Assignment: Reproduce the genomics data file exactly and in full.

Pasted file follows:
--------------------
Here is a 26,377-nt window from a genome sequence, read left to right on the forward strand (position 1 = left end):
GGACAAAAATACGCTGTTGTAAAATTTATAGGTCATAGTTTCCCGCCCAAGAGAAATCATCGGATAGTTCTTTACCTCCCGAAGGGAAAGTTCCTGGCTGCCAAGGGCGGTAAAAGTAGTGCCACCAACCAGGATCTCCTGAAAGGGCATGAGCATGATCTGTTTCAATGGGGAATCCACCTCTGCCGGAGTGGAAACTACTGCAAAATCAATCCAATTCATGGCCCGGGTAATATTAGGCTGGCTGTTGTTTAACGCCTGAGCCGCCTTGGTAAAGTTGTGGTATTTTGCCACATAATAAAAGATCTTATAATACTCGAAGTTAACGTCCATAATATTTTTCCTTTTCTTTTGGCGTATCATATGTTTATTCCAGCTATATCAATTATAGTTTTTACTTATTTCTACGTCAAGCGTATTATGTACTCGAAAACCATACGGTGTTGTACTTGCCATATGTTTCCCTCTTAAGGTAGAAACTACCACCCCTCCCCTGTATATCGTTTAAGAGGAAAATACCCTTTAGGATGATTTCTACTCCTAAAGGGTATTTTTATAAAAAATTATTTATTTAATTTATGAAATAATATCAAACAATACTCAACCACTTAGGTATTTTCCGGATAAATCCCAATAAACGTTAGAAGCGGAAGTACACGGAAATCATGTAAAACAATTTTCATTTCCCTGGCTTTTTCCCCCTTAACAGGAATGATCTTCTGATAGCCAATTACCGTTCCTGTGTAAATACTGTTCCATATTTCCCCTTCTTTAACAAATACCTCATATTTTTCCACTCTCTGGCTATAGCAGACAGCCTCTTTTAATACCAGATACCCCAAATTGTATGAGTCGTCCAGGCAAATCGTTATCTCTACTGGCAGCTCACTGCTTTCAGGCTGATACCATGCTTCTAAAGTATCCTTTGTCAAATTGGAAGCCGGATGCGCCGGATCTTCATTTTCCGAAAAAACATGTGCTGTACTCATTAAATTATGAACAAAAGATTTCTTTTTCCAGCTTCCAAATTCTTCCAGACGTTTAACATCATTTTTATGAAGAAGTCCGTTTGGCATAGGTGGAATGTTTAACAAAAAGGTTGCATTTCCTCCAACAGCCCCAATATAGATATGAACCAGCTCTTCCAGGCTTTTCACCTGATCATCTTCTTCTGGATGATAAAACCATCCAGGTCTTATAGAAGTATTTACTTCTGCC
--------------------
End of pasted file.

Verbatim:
Here is a 26,377-nt window from a genome sequence, read left to right on the forward strand (position 1 = left end):
GGACAAAAATACGCTGTTGTAAAATTTATAGGTCATAGTTTCCCGCCCAAGAGAAATCATCGGATAGTTCTTTACCTCCCGAAGGGAAAGTTCCTGGCTGCCAAGGGCGGTAAAAGTAGTGCCACCAACCAGGATCTCCTGAAAGGGCATGAGCATGATCTGTTTCAATGGGGAATCCACCTCTGCCGGAGTGGAAACTACTGCAAAATCAATCCAATTCATGGCCCGGGTAATATTAGGCTGGCTGTTGTTTAACGCCTGAGCCGCCTTGGTAAAGTTGTGGTATTTTGCCACATAATAAAAGATCTTATAATACTCGAAGTTAACGTCCATAATATTTTTCCTTTTCTTTTGGCGTATCATATGTTTATTCCAGCTATATCAATTATAGTTTTTACTTATTTCTACGTCAAGCGTATTATGTACTCGAAAACCATACGGTGTTGTACTTGCCATATGTTTCCCTCTTAAGGTAGAAACTACCACCCCTCCCCTGTATATCGTTTAAGAGGAAAATACCCTTTAGGATGATTTCTACTCCTAAAGGGTATTTTTATAAAAAATTATTTATTTAATTTATGAAATAATATCAAACAATACTCAACCACTTAGGTATTTTCCGGATAAATCCCAATAAACGTTAGAAGCGGAAGTACACGGAAATCATGTAAAACAATTTTCATTTCCCTGGCTTTTTCCCCCTTAACAGGAATGATCTTCTGATAGCCAATTACCGTTCCTGTGTAAATACTGTTCCATATTTCCCCTTCTTTAACAAATACCTCATATTTTTCCACTCTCTGGCTATAGCAGACAGCCTCTTTTAATACCAGATACCCCAAATTGTATGAGTCGTCCAGGCAAATCGTTATCTCTACTGGCAGCTCACTGCTTTCAGGCTGATACCATGCTTCTAAAGTATCCTTTGTCAAATTGGAAGCCGGATGCGCCGGATCTTCATTTTCCGAAAAAACATGTGCTGTACTCATTAAATTATGAACAAAAGATTTCTTTTTCCAGCTTCCAAATTCTTCCAGACGTTTAACATCATTTTTATGAAGAAGTCCGTTTGGCATAGGTGGAATGTTTAACAAAAAGGTTGCATTTCCTCCAACAGCCCCAATATAGATATGAACCAGCTCTTCCAGGCTTTTCACCTGATCATCTTCTTCTGGATGATAAAACCATCCAGGTCTTATAGAAGTATTTACTTCTGCC